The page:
In Through the Looking-Glass, and What Alice Found There by Lewis Carroll, the Red Queen told Alice, “Now, here…it takes all the running you can do, to keep in the same place. If you want to get somewhere else, you must run at least twice as fast as that.”
With nursing growing ever more complex and demanding, perhaps you sometimes feel like Alice, who ran as fast as she could but stayed in the same place. Nursing isn’t the task-oriented profession it once was. Today’s nurses must think while acting, intervene in emergencies, and advocate for patients—all while educating those around them. A typical 12-hour shift can tax the organizational skills of even the most seasoned nurse.
This article helps you make the most of your nursing minutes. It discusses common barriers to effective time management and gives advice on overcoming them.
Barrier #1: The seemingly constant med pass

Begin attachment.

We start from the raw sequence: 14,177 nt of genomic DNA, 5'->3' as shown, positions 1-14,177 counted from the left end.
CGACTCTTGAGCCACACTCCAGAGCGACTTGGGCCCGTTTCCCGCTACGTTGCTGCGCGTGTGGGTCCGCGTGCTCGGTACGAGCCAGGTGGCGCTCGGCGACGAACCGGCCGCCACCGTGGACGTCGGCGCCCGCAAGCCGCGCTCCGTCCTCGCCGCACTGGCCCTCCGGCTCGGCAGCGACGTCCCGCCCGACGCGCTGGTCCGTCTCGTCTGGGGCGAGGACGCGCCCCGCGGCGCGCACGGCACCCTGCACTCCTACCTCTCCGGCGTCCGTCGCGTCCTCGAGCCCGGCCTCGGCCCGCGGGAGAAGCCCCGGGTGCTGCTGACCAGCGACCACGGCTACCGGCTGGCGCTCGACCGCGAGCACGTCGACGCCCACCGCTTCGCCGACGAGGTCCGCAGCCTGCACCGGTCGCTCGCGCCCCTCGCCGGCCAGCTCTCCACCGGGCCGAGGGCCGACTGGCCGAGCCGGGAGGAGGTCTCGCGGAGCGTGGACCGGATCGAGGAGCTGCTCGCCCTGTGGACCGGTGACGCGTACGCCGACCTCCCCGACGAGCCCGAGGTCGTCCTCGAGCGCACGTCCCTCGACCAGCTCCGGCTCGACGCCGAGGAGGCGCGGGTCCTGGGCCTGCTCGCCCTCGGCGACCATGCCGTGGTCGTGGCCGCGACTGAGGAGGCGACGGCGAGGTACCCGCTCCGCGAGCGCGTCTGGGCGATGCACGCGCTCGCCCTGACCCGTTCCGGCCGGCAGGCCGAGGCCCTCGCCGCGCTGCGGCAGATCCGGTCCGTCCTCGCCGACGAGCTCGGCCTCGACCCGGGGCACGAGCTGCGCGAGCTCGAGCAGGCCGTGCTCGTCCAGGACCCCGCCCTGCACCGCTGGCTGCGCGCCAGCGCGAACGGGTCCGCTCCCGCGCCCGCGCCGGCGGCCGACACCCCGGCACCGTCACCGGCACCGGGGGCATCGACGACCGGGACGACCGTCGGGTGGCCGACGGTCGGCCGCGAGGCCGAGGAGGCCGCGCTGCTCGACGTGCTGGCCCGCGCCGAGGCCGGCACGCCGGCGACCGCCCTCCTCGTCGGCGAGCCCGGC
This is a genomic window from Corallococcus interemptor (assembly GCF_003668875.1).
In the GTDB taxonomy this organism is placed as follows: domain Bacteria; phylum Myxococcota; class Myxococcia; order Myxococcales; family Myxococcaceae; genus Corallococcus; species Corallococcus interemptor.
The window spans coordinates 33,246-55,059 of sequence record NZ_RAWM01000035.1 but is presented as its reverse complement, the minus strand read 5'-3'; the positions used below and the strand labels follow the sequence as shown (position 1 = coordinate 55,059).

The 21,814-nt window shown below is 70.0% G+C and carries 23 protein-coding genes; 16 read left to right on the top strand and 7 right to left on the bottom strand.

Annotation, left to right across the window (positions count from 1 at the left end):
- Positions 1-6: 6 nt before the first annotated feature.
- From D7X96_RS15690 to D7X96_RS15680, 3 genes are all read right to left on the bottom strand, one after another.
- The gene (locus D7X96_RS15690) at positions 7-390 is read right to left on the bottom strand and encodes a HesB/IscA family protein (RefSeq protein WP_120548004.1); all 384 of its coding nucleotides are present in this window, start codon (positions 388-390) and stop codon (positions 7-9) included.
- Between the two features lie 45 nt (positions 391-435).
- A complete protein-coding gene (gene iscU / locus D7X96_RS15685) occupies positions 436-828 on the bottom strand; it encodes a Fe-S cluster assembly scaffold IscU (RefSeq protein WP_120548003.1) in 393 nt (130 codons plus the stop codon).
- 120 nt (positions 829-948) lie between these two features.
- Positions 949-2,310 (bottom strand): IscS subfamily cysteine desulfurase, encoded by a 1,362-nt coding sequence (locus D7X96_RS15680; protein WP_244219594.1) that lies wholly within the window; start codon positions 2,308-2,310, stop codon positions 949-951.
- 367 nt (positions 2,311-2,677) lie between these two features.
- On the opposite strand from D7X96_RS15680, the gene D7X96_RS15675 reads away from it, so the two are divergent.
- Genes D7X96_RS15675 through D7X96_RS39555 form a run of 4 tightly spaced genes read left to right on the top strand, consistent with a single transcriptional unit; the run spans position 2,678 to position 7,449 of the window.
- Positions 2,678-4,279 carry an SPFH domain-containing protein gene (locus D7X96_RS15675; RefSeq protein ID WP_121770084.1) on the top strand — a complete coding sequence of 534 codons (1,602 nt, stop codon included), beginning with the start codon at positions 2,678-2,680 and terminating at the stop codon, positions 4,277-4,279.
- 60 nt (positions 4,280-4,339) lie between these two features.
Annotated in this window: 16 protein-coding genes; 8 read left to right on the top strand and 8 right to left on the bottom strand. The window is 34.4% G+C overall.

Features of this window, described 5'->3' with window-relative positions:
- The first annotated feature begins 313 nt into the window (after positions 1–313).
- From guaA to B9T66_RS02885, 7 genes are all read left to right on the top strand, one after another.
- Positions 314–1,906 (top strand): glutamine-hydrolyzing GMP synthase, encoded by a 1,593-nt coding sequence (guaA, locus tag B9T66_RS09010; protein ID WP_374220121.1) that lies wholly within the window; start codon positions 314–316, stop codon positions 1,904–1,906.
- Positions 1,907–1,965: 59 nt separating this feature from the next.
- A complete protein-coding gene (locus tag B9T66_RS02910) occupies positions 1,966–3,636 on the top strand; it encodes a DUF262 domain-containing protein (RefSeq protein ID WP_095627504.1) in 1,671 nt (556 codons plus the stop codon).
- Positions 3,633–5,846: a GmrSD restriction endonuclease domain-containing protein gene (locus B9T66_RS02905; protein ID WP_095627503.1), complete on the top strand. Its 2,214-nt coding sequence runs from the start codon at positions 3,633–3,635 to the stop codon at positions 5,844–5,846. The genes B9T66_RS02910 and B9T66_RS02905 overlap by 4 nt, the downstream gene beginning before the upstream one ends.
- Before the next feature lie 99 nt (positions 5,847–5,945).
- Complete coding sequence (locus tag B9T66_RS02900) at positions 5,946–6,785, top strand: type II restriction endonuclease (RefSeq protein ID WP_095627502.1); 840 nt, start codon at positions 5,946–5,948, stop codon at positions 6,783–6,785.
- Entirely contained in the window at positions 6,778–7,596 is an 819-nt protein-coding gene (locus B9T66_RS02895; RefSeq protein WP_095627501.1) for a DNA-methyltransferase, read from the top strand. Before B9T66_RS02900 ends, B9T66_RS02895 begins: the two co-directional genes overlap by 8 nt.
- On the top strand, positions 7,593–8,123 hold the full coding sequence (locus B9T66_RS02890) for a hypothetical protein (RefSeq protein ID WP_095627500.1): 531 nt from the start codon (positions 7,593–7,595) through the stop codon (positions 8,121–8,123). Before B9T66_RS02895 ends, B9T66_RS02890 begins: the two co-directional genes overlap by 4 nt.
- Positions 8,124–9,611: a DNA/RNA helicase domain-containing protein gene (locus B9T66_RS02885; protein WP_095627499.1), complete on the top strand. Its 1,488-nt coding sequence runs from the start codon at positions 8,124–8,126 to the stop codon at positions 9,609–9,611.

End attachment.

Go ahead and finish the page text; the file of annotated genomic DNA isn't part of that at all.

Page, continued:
Some days, you may feel as if the only thing you’ve done is administer medications. While polypharmacy in the elderly is well-documented, nearly all patients with acute conditions receive medications as part of their care.
Having a plan is one of the most basic skills you can use to manage your time effectively. Ever wonder why the second or third day of caring for the same patients seems more organized than the first? It’s because, intentionally or not, you formulated a plan. You predicted how your shift would play out based on what you knew about the patient assignment. If you plan things right, you can achieve this same level of organization on day one.